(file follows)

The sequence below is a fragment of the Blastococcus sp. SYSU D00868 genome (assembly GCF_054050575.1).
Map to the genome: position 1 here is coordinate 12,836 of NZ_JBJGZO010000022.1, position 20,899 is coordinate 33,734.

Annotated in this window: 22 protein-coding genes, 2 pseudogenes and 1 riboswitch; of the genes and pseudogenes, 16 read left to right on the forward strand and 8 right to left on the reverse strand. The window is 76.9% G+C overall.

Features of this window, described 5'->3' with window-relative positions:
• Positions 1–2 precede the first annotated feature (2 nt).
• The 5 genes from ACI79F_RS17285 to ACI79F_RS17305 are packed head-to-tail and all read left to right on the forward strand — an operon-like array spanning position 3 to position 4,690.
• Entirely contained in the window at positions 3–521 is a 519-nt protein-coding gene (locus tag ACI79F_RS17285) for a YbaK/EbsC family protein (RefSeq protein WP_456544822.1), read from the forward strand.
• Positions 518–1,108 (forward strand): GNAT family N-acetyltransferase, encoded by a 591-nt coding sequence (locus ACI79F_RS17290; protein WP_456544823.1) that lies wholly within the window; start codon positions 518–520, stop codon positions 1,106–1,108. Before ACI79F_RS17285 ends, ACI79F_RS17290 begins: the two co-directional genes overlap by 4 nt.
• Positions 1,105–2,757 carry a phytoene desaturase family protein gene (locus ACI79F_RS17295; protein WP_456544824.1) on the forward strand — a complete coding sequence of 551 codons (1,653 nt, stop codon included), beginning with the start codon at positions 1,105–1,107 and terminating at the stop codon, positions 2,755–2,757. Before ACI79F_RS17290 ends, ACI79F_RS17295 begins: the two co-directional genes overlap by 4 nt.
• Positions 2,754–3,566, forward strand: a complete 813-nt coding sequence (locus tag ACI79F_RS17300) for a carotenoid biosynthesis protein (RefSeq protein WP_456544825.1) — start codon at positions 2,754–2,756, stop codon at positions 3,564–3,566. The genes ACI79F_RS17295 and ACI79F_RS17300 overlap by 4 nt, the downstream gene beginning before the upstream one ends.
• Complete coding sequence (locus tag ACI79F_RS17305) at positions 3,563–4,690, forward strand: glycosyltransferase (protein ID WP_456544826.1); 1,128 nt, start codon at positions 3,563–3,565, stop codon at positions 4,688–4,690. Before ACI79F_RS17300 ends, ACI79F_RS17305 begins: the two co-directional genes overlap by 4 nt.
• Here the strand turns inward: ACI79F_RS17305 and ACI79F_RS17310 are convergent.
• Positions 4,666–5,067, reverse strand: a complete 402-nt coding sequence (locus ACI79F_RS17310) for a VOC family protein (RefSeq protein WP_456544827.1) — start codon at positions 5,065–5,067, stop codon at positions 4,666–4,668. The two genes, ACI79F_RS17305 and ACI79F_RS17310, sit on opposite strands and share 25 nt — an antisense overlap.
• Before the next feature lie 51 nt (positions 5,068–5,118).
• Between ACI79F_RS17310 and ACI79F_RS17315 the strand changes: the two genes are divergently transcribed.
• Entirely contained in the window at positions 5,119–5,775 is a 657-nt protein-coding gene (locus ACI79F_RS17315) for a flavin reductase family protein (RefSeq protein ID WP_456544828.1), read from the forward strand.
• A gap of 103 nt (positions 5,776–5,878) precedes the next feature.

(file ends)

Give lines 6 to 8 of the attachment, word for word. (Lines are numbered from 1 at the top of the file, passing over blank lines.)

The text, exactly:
• The 5 genes from ACI79F_RS17285 to ACI79F_RS17305 are packed head-to-tail and all read left to right on the forward strand — an operon-like array spanning position 3 to position 4,690.
• Entirely contained in the window at positions 3–521 is a 519-nt protein-coding gene (locus tag ACI79F_RS17285) for a YbaK/EbsC family protein (RefSeq protein WP_456544822.1), read from the forward strand.
• Positions 518–1,108 (forward strand): GNAT family N-acetyltransferase, encoded by a 591-nt coding sequence (locus ACI79F_RS17290; protein WP_456544823.1) that lies wholly within the window; start codon positions 518–520, stop codon positions 1,106–1,108. Before ACI79F_RS17285 ends, ACI79F_RS17290 begins: the two co-directional genes overlap by 4 nt.